Patch Adams is a terrible movie, but the true story behind it inspired the advent of the Medical Clown (MC), a trained clown performer regarded as a therapist. Medical clowns have been used successfully to reduce pre-operative anxiety (Messina et al 2014) and distress associated with invasive medical procedures and examinations (Finlay et al 2014).
Goldberg and colleagues (2014) tested the efficacy of the “Dream Doctors” medical clowns in easing anxiety and pain in children undergoing allergy skin prick tests.
Skin prick tests (SPT) are common in the evaluation of allergies and involve pricking the skin to introduce small amounts of allergens for testing. The multiple skin pricks and resulting visible reaction on the skin can be distressing for children and their parents.
To test whether or not the presence of a medical clown during allergy SPT reduced pain and anxiety, 91 children were assigned to either clown (n=45) or no clown (n=46) conditions. The children (54 boys and 37 girls) were aged between 2 and 17 with an average age of just over 8 years old.
They sensibly excluded children with a fear of clowns (coulrophobia) and children who had suffered a painful medical or dental procedure in the last 3 months as they were likely to have elevated anxiety. The SPT was carried out on the inside of the child’s forearm meaning the child could see any reactions to the allergens. The whole procedure was videotaped.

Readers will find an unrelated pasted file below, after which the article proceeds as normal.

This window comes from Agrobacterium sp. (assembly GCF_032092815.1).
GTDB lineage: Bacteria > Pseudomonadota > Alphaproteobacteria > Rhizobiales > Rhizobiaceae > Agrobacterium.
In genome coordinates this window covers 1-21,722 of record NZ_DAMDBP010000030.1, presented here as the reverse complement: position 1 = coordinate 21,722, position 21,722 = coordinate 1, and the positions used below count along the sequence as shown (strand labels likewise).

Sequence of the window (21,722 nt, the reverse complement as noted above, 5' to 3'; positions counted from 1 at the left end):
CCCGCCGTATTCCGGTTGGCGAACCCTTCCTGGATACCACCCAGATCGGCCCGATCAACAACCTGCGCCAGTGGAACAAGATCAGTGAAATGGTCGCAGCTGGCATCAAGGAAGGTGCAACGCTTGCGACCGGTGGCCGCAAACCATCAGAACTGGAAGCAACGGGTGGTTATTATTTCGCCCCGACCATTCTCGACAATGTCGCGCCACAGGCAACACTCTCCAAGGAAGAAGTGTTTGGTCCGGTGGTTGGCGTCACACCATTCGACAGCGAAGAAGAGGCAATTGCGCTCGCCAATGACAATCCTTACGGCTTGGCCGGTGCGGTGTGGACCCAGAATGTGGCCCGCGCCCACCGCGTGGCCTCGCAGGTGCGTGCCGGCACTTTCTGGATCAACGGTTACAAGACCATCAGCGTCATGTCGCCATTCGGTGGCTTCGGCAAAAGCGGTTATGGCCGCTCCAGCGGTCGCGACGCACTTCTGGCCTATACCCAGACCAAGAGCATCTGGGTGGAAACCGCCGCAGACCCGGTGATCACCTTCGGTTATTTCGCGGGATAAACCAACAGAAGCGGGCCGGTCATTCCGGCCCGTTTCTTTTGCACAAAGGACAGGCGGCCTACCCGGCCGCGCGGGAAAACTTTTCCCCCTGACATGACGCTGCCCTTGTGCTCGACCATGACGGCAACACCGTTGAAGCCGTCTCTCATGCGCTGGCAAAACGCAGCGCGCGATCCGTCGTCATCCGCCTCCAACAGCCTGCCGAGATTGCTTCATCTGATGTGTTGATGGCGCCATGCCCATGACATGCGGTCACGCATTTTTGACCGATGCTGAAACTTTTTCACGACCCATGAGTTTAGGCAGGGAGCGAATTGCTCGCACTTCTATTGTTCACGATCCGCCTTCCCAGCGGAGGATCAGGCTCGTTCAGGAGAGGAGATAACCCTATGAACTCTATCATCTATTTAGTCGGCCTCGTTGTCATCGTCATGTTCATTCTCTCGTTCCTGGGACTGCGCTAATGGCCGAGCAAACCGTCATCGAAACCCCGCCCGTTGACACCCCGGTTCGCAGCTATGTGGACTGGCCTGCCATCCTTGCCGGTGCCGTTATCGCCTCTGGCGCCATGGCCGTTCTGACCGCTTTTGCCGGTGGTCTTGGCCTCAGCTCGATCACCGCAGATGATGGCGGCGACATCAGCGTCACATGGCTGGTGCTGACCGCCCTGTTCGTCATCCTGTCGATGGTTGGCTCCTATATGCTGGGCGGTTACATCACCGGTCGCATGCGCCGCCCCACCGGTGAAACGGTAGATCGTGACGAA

For the intervention group clowns were present in the waiting room, during the procedure, the 15 minute wait time and while the results were read.
Children aged 8-17, and their parents completed the state trait anxiety inventory (STAIC or STAI) before being assigned to either clown or no clown condition and again after the procedure. For younger children (aged 2-7) their anxiety and pain was rated by a psychologist from edited videotapes of the child’s behaviour during the whole procedure. The video tapes were edited to remove any indication of the clowns presence or absence and the psychologist was unaware of the group allocation.
The psychologist rated anxiety using the modified-Yale Preoperative Anxiety Scale (m-YPAS) and rated pain using the Face Legs Activity Cry and Consolability (FLACC) schedule. Children over 8 years old rated their own pain after the procedure on a visual analogue scale (VAS).
- Trait anxiety, which measures tendency to be anxious in day to day life, should be stable over time and as expected there were no differences between groups in trait anxiety before or after the procedure.
- State anxiety, which captures anxiety at a particular point in time, did show a difference as expected.
- Children and parents accompanied by clowns had lower anxiety than those without clowns. This was true of both children’s own ratings and observer ratings of child behaviour.
- Pain was also lower in the clown group than in the control group, but only as judged by observer ratings. The difference in child reported pain between the groups was small and not statistically significant.